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John Wooden on President Lincoln

One of the first things that stood out to me about Lincoln's life was the way he handled adversity.  His mother died while he was still very young.  He didn't have consistent access to schooling, so he taught himself.  He was defeated in his first attempt at public office.  He filed for bankruptcy.  He was unlucky in love.  He lost three times in his bid for the U.S. Senate.  He suffered from what would probably be considered by today's standards to be severe clinical depression.  But he persevered.  It wasn't just his presidency that interested me; it was also everything he encountered on the road to the presidency that really captured my attention.

Had Lincoln been given the option, he probably would not have selected all of the trials he suffered; but rather than collapsing under their weight, he used them to strengthen himself for his next goal.  He was determined to learn from everything that came his way, even if the lesson was painful and the experience heartbreaking.  "I do not think much of a man who is not wiser today than he was yesterday," he once remarked.  To him, life was a series of lessons that presented opportunities.  Wisdom came from making the most of each one.

It seems to me that had Lincoln not gone through all of the disappointments he did before he became the commander in chief, he would not have been adequately prepared to preside during arguably the most tumultuous period of American History.  Because he had not been spared the harsh realities of life -- the heartaches and the disappointments -- he could deal with the larger trials that awaited him down the road.

Lincoln himself once said, "The worst things you can do for those you love are the things they could and should do for themselves."  He fiercely believed in self-sufficiency, and in the maturity and character that struggles and hardships can bring.  This lesson is so important for teachers and parents.  It is only natural for us to want to shield our students and our children from anything that might possibly cause them hurt or to suffer or even to be uncomfortable.  But some degree of pain is necessary for a person to become suited for the responsibilities that lay ahead.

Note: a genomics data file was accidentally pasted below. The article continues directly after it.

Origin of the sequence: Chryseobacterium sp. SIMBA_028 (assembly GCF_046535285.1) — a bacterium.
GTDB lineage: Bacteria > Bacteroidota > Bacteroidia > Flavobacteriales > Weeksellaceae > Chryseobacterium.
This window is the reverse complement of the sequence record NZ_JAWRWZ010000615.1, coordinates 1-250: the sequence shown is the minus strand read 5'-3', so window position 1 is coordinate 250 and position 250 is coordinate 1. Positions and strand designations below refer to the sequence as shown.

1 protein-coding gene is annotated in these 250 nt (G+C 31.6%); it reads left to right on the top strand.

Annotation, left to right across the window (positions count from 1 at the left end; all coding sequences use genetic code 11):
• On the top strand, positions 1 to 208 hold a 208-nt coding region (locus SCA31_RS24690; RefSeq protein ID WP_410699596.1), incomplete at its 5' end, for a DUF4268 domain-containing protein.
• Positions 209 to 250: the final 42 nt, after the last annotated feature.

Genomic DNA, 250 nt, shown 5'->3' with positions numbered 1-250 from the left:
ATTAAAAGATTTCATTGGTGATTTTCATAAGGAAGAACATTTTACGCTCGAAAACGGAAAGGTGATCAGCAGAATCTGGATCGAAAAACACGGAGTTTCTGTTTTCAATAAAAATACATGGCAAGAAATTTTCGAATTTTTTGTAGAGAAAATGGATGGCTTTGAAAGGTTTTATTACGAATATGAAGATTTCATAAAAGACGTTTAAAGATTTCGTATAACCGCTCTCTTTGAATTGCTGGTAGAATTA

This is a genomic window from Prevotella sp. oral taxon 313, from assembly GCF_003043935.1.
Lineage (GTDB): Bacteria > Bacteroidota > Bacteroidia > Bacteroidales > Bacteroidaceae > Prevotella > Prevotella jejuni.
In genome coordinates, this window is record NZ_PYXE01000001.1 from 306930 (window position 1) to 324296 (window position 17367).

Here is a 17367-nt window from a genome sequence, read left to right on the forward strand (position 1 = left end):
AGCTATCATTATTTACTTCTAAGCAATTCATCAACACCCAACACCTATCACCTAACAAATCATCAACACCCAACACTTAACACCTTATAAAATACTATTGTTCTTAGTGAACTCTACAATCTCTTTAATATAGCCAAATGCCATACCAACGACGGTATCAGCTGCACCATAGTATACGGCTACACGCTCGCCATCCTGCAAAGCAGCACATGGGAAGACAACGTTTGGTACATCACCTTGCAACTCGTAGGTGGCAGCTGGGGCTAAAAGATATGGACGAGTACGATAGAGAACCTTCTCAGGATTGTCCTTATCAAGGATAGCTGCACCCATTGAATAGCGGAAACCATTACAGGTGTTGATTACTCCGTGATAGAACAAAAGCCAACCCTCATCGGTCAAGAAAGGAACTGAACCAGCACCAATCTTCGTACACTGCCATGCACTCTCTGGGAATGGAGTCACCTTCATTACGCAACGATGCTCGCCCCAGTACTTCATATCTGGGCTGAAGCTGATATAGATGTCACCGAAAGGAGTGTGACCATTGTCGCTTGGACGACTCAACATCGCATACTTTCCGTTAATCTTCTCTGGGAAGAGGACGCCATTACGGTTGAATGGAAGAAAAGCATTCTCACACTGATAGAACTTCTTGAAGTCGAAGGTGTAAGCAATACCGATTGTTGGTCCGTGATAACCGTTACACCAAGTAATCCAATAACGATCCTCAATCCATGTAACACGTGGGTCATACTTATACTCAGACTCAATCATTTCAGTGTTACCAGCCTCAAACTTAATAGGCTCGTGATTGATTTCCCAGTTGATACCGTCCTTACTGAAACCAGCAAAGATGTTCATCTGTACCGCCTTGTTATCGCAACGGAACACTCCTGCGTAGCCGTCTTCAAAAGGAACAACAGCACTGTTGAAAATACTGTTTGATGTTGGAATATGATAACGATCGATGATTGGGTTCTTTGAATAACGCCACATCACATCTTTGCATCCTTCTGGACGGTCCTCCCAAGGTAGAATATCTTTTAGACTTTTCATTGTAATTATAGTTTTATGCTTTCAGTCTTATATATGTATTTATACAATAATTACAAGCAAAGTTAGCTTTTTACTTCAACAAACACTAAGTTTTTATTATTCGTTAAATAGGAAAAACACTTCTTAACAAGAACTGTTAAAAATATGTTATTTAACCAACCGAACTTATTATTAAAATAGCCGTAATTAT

The preceding text is an exerpt of pages 78-79 from the book A Game Plan for Life by John Wooden and Don Yaeger.


Wisest man to ever live. (Besides Jesus)

I am a huge fan of John Wooden- Wooden was probably the best basketball coach ever.  His UCLA teams won 88 consecutive games and 10 NCAA championships.  He had four undefeated seasons, and won 80% of his games.  John Wooden was even more successful as a teacher of people.  He didn't see his job as just an opportunity to win basketball games and develop professional players, he saw it as a chance to develope people.  I tell you all that this week because I recently purchased a childrens book that he wrote that is designed to help kids- understand success.  He has a series of poems that talk about - hard work- enthusiasm - friendship - loyalty and many other traits that succesful people have.  Here is a poem defining success for kids.

Success isn't having trophies or toys

It isn't a medal or friends of your choice

What is success?  That's easy to see

It's trying to be the best that you can be

Don't worry what others may have or might say

When trying your best---Success comes your way